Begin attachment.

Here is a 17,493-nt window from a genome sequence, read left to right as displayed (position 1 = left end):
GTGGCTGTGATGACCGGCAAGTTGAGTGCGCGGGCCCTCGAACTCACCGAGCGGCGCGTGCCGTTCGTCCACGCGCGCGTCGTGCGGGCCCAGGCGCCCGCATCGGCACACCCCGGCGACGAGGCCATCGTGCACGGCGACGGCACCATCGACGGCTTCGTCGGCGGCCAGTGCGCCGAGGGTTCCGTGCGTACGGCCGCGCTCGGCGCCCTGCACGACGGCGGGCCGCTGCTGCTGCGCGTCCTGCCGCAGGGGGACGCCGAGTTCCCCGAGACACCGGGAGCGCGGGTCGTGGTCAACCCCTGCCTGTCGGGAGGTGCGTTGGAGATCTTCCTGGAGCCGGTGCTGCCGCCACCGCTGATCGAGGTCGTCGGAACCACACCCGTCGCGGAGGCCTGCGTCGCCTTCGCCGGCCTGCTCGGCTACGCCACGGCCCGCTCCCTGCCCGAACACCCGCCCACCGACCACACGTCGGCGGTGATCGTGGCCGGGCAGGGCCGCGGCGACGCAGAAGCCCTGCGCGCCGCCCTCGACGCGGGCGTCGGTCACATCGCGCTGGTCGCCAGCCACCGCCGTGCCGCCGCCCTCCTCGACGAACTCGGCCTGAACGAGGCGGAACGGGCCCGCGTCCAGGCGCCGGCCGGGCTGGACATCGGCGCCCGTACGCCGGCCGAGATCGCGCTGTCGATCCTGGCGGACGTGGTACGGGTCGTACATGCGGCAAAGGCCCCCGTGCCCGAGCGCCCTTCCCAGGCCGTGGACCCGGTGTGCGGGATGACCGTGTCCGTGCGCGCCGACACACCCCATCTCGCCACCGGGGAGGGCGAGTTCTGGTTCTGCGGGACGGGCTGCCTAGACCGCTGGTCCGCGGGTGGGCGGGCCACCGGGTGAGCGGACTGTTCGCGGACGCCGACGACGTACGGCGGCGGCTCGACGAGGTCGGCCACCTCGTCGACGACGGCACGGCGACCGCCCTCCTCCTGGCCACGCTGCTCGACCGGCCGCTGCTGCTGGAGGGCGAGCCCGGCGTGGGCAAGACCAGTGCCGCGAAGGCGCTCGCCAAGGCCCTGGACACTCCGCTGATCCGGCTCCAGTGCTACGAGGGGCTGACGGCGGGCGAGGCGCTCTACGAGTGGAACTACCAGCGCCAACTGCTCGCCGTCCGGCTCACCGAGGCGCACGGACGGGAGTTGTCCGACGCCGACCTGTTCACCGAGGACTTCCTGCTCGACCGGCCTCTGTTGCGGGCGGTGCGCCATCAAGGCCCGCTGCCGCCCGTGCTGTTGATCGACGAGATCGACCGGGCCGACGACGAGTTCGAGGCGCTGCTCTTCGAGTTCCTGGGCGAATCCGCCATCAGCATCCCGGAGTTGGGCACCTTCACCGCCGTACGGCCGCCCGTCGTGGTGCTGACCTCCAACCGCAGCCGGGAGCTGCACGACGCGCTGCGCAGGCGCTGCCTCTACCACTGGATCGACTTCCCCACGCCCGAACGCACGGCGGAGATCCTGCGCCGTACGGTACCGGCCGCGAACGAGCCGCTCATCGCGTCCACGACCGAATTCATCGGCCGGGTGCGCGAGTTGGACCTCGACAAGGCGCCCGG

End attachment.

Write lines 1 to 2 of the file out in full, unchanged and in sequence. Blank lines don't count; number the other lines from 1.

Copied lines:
Here is a 17,493-nt window from a genome sequence, read left to right as displayed (position 1 = left end):
GTGGCTGTGATGACCGGCAAGTTGAGTGCGCGGGCCCTCGAACTCACCGAGCGGCGCGTGCCGTTCGTCCACGCGCGCGTCGTGCGGGCCCAGGCGCCCGCATCGGCACACCCCGGCGACGAGGCCATCGTGCACGGCGACGGCACCATCGACGGCTTCGTCGGCGGCCAGTGCGCCGAGGGTTCCGTGCGTACGGCCGCGCTCGGCGCCCTGCACGACGGCGGGCCGCTGCTGCTGCGCGTCCTGCCGCAGGGGGACGCCGAGTTCCCCGAGACACCGGGAGCGCGGGTCGTGGTCAACCCCTGCCTGTCGGGAGGTGCGTTGGAGATCTTCCTGGAGCCGGTGCTGCCGCCACCGCTGATCGAGGTCGTCGGAACCACACCCGTCGCGGAGGCCTGCGTCGCCTTCGCCGGCCTGCTCGGCTACGCCACGGCCCGCTCCCTGCCCGAACACCCGCCCACCGACCACACGTCGGCGGTGATCGTGGCCGGGCAGGGCCGCGGCGACGCAGAAGCCCTGCGCGCCGCCCTCGACGCGGGCGTCGGTCACATCGCGCTGGTCGCCAGCCACCGCCGTGCCGCCGCCCTCCTCGACGAACTCGGCCTGAACGAGGCGGAACGGGCCCGCGTCCAGGCGCCGGCCGGGCTGGACATCGGCGCCCGTACGCCGGCCGAGATCGCGCTGTCGATCCTGGCGGACGTGGTACGGGTCGTACATGCGGCAAAGGCCCCCGTGCCCGAGCGCCCTTCCCAGGCCGTGGACCCGGTGTGCGGGATGACCGTGTCCGTGCGCGCCGACACACCCCATCTCGCCACCGGGGAGGGCGAGTTCTGGTTCTGCGGGACGGGCTGCCTAGACCGCTGGTCCGCGGGTGGGCGGGCCACCGGGTGAGCGGACTGTTCGCGGACGCCGACGACGTACGGCGGCGGCTCGACGAGGTCGGCCACCTCGTCGACGACGGCACGGCGACCGCCCTCCTCCTGGCCACGCTGCTCGACCGGCCGCTGCTGCTGGAGGGCGAGCCCGGCGTGGGCAAGACCAGTGCCGCGAAGGCGCTCGCCAAGGCCCTGGACACTCCGCTGATCCGGCTCCAGTGCTACGAGGGGCTGACGGCGGGCGAGGCGCTCTACGAGTGGAACTACCAGCGCCAACTGCTCGCCGTCCGGCTCACCGAGGCGCACGGACGGGAGTTGTCCGACGCCGACCTGTTCACCGAGGACTTCCTGCTCGACCGGCCTCTGTTGCGGGCGGTGCGCCATCAAGGCCCGCTGCCGCCCGTGCTGTTGATCGACGAGATCGACCGGGCCGACGACGAGTTCGAGGCGCTGCTCTTCGAGTTCCTGGGCGAATCCGCCATCAGCATCCCGGAGTTGGGCACCTTCACCGCCGTACGGCCGCCCGTCGTGGTGCTGACCTCCAACCGCAGCCGGGAGCTGCACGACGCGCTGCGCAGGCGCTGCCTCTACCACTGGATCGACTTCCCCACGCCCGAACGCACGGCGGAGATCCTGCGCCGTACGGTACCGGCCGCGAACGAGCCGCTCATCGCGTCCACGACCGAATTCATCGGCCGGGTGCGCGAGTTGGACCTCGACAAGGCGCCCGG